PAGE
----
Could North Korea's economy, the most isolated in the world, ever follow in the footsteps of Vietnam's? Even as Pyongyang warms up to the leader of the free world, some analysts doubt it.
Seoul-based Maeil Business Newspaper reported Kim Jong Un said during a private summit with South Korea that he saw a "Vietnam-like" opening of the country, probably referring to Hanoi in 1986. Vietnam's ruling communist party dropped collectivism to pursue a "socialist-oriented market economy," under which the country's GDP growth increased by an average of 3% per year over the next decade.
But the chances of North Korea successfully emulating the Vietnam model are "slim," according to a team of economists at Capital Economics led by Gareth Leather. They think even if the economy is opened up, foreign investors are likely to be very cautious as they remember previous financial ventures in North Korea.
A few examples: Korean companies that invested in the Mount Kumgang tourist region and the Kaesong industrial complex saw their assets frozen after bilateral relations soured. And a joint venture by Chinese mining company Xiyang to build a mine in North Korea was terminated less than a year after production began.
On top of that, experts say it's unlikely the North Korean dictator would allow his regime to shift in the way they sometimes do when an economy opens. One potential reason Kim sees Vietnam as a model, according to Leather, is that their ruling party achieved economic development while maintaining a firm grip on power. But this isn't always the case.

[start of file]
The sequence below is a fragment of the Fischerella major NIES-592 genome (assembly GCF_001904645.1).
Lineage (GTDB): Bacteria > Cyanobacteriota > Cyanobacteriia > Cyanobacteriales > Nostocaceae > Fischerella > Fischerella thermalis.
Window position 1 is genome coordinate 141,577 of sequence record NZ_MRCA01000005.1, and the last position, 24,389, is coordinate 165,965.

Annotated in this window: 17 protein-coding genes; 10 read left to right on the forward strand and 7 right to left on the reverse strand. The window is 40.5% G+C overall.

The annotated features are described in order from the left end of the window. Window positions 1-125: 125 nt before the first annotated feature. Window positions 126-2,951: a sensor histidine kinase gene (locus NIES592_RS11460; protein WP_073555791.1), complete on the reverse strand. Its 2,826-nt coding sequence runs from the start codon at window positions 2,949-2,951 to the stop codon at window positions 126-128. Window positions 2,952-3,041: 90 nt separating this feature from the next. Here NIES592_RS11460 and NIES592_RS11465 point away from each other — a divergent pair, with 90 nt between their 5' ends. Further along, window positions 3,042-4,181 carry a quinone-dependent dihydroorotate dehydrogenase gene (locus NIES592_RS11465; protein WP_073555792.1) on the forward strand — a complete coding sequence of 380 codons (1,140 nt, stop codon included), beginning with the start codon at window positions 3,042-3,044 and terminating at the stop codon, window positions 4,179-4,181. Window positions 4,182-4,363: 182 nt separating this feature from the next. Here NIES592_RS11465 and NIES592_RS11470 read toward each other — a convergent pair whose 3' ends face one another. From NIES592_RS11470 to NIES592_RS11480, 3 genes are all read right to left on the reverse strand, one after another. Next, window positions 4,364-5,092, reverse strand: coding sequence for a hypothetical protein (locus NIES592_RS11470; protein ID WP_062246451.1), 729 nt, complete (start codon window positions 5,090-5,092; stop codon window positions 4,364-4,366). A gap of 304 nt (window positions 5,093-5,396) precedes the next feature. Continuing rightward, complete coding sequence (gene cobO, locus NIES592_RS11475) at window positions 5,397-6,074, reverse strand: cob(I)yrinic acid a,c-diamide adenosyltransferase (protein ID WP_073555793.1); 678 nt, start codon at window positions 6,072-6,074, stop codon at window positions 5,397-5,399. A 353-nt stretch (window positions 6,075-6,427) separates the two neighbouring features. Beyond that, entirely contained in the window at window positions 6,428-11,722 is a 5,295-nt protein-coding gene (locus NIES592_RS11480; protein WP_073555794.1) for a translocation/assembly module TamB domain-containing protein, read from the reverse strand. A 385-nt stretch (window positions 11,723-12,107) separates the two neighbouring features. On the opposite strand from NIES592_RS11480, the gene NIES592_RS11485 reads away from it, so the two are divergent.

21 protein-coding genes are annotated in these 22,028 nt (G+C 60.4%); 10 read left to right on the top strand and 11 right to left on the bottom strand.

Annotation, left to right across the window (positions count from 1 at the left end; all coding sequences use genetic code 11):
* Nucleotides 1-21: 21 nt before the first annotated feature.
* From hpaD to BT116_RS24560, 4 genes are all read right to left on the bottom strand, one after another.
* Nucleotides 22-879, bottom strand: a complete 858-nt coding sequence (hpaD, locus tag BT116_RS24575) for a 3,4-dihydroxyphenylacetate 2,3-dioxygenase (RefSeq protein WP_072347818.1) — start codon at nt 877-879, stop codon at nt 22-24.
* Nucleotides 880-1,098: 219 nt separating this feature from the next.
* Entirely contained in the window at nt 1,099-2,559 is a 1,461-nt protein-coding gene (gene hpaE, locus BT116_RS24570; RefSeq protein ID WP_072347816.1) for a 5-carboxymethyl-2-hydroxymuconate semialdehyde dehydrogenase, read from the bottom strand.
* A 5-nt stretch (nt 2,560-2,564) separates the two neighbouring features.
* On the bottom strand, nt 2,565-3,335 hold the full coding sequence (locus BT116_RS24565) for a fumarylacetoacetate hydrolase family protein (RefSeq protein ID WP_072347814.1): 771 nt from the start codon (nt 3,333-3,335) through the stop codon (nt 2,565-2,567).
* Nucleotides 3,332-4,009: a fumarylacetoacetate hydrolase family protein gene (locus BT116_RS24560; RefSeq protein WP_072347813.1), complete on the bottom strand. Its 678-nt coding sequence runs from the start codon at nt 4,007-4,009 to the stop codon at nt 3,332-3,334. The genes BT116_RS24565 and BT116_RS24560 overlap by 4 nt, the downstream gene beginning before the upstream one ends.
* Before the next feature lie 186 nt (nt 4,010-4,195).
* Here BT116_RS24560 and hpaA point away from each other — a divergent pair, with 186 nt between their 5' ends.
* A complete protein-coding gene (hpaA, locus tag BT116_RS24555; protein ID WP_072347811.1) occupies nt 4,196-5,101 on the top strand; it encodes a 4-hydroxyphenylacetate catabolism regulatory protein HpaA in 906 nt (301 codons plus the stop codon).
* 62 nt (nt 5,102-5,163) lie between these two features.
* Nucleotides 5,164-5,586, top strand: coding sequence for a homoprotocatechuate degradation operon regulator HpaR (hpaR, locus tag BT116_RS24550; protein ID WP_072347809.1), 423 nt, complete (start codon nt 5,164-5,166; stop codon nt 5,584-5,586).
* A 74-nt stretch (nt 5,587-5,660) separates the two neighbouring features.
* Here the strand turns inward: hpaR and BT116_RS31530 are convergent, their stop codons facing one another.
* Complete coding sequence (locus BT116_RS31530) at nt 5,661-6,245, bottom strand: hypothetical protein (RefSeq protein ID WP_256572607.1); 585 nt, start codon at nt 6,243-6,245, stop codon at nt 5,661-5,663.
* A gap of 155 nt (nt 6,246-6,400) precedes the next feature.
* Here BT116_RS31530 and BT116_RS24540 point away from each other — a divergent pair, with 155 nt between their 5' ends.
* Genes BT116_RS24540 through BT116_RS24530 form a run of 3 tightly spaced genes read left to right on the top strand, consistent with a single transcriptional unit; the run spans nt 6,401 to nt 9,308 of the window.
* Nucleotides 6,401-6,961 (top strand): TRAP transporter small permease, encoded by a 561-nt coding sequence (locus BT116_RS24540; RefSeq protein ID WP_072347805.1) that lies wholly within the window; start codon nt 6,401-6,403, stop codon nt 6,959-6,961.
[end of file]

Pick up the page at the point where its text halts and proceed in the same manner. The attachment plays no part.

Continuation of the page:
"There are examples of other countries in Asia, most notably Korea and Taiwan, where development and the opening of the economy to the outside world have played an important role behind the emergence of democratic movements," he said.
There are a number of factors that Pyongyang could capitalize on through open borders, including its geographical position next to major economies like China and Japan and access to natural resources. The country sits on rich, largely untapped reserves of zinc, iron and some rare-earth metals often used in electronics.
But it's unclear if or when US sanctions against North Korea could be lifted. Economic penalties the US imposes on Pyongyang relate to proliferation and human rights violations, issues North Korea has gone back on with the US in previous agreements.
An agreement signed by President Donald Trump and Kim early Tuesday said North Korea will "work toward complete denuclearization," but it did not provide details on when or how.
The president later told reporters he'd halt US-South Korea joint military drills, which stunned both Seoul and Washington. US officials in South Korea had "received no updated guidance on the execution or cessation of training exercises," the Associated Press reports.
Trump said the two leaders touched on certain human rights abuses, but did not offer any further details, and the subject was absent from the statement and opening remarks. A White House spokesperson did not respond to a request for comment.
"As expected, the historic meeting between President Trump and North Korean leader Kim Jung Un produced photo ops and statements of goodwill, but is only the first step in a long road of negotiations," said Chris Zaccarelli of Independent Advisor Alliance, a Charlotte-based firm. "The lack of specifics from the meeting - including a lack of timelines - leave little to trade on and so the impact on markets from the summit has been negligible."
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